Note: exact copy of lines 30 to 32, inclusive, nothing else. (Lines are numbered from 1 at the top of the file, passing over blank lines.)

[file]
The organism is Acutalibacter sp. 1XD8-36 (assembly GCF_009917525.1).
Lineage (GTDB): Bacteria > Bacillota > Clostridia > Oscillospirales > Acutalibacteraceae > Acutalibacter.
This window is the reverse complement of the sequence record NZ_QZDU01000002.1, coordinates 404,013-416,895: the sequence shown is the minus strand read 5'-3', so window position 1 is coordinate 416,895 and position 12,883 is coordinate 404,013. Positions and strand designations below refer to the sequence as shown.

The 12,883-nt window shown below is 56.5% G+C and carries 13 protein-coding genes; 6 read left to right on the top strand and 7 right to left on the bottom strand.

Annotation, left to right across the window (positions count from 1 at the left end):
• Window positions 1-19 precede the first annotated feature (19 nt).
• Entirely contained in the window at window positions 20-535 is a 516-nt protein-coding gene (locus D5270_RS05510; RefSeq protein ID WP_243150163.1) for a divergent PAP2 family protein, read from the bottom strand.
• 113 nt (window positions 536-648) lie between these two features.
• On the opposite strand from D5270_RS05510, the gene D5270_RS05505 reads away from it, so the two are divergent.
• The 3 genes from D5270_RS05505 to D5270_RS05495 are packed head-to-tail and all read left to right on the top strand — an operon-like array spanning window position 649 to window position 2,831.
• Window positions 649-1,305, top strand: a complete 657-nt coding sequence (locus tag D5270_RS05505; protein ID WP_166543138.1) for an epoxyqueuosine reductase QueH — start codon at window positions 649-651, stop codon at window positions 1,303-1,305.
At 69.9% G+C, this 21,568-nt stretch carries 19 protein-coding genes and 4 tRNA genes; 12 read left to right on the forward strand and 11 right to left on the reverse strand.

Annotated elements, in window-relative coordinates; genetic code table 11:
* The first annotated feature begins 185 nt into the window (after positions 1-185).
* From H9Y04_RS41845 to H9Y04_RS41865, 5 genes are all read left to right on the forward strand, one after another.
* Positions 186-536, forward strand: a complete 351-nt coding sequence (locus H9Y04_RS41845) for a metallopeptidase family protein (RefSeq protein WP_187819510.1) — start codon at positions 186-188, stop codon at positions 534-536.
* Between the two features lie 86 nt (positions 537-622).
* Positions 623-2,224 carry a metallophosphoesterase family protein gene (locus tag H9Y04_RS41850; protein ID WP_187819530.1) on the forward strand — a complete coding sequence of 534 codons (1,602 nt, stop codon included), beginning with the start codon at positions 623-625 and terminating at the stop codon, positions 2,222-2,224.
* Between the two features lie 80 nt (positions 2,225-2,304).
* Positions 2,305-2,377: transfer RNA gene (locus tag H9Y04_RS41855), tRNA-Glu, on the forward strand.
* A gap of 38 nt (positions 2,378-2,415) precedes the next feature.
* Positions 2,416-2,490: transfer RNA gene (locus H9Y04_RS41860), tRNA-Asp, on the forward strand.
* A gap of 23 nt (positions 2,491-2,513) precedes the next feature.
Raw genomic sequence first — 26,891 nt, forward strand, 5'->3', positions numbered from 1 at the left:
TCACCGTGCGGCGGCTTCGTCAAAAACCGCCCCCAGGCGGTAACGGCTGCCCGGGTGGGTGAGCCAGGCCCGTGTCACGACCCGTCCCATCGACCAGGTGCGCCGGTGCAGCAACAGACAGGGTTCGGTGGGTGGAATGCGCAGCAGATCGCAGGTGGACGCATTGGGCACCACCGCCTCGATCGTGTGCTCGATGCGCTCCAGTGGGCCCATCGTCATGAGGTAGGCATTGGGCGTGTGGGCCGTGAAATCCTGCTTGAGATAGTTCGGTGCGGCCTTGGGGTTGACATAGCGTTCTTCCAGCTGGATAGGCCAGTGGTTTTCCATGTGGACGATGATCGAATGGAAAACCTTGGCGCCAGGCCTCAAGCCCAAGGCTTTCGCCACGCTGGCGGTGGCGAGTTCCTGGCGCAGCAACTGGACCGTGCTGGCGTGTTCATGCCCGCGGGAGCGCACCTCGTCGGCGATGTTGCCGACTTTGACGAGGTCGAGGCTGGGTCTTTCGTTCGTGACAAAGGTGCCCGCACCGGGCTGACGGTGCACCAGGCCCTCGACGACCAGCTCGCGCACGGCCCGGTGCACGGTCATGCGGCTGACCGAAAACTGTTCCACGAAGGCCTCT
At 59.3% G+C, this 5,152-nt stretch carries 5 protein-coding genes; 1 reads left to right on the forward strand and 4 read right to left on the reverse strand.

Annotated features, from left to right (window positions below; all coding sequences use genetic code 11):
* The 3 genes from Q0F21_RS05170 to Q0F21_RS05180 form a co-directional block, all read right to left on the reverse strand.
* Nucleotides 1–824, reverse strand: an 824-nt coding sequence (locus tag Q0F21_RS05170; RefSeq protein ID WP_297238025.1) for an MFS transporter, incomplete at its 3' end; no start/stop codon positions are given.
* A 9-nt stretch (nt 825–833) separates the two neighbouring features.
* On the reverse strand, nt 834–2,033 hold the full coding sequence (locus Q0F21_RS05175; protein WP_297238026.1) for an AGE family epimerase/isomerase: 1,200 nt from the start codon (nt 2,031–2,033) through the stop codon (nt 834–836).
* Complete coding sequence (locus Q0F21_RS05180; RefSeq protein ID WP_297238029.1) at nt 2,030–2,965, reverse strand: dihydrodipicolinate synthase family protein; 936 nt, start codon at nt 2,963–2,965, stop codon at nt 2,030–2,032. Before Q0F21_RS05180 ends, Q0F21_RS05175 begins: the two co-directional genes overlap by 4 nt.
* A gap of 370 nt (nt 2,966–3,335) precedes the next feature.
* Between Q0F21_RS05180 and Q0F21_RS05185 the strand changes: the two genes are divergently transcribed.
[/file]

* A 9-nt stretch (nt 825–833) separates the two neighbouring features.
* On the reverse strand, nt 834–2,033 hold the full coding sequence (locus Q0F21_RS05175; protein WP_297238026.1) for an AGE family epimerase/isomerase: 1,200 nt from the start codon (nt 2,031–2,033) through the stop codon (nt 834–836).
* Complete coding sequence (locus Q0F21_RS05180; RefSeq protein ID WP_297238029.1) at nt 2,030–2,965, reverse strand: dihydrodipicolinate synthase family protein; 936 nt, start codon at nt 2,963–2,965, stop codon at nt 2,030–2,032. Before Q0F21_RS05180 ends, Q0F21_RS05175 begins: the two co-directional genes overlap by 4 nt.